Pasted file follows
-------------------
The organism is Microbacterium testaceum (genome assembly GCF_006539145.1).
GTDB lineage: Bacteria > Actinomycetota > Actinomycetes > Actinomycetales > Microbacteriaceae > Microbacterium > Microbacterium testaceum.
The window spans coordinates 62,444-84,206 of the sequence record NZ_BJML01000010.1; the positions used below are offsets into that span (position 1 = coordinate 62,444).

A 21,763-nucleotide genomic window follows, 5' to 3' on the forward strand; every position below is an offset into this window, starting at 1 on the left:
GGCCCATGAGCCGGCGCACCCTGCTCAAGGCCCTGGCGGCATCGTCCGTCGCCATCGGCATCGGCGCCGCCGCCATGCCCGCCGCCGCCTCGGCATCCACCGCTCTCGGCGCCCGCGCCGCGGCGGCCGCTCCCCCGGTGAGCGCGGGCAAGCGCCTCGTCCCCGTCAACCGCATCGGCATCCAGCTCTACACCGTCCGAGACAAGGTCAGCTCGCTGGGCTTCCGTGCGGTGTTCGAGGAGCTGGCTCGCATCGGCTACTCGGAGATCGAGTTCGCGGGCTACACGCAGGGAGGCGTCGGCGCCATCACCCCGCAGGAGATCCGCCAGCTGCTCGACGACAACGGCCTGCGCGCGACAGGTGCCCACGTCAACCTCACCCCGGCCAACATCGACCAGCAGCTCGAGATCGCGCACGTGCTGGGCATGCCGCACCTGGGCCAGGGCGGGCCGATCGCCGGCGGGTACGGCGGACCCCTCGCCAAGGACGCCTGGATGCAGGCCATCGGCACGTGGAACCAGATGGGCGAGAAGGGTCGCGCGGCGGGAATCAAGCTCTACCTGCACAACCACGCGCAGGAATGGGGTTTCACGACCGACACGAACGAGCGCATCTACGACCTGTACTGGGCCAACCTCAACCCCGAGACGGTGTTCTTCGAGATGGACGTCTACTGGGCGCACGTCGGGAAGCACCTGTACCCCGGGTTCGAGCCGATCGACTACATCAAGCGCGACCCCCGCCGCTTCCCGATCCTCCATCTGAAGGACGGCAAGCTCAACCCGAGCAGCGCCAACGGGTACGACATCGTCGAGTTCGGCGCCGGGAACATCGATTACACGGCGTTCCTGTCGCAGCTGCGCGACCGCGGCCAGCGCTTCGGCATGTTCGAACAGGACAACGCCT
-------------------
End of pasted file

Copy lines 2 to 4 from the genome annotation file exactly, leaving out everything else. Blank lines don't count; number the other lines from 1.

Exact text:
GTDB lineage: Bacteria > Actinomycetota > Actinomycetes > Actinomycetales > Microbacteriaceae > Microbacterium > Microbacterium testaceum.
The window spans coordinates 62,444-84,206 of the sequence record NZ_BJML01000010.1; the positions used below are offsets into that span (position 1 = coordinate 62,444).

A 21,763-nucleotide genomic window follows, 5' to 3' on the forward strand; every position below is an offset into this window, starting at 1 on the left: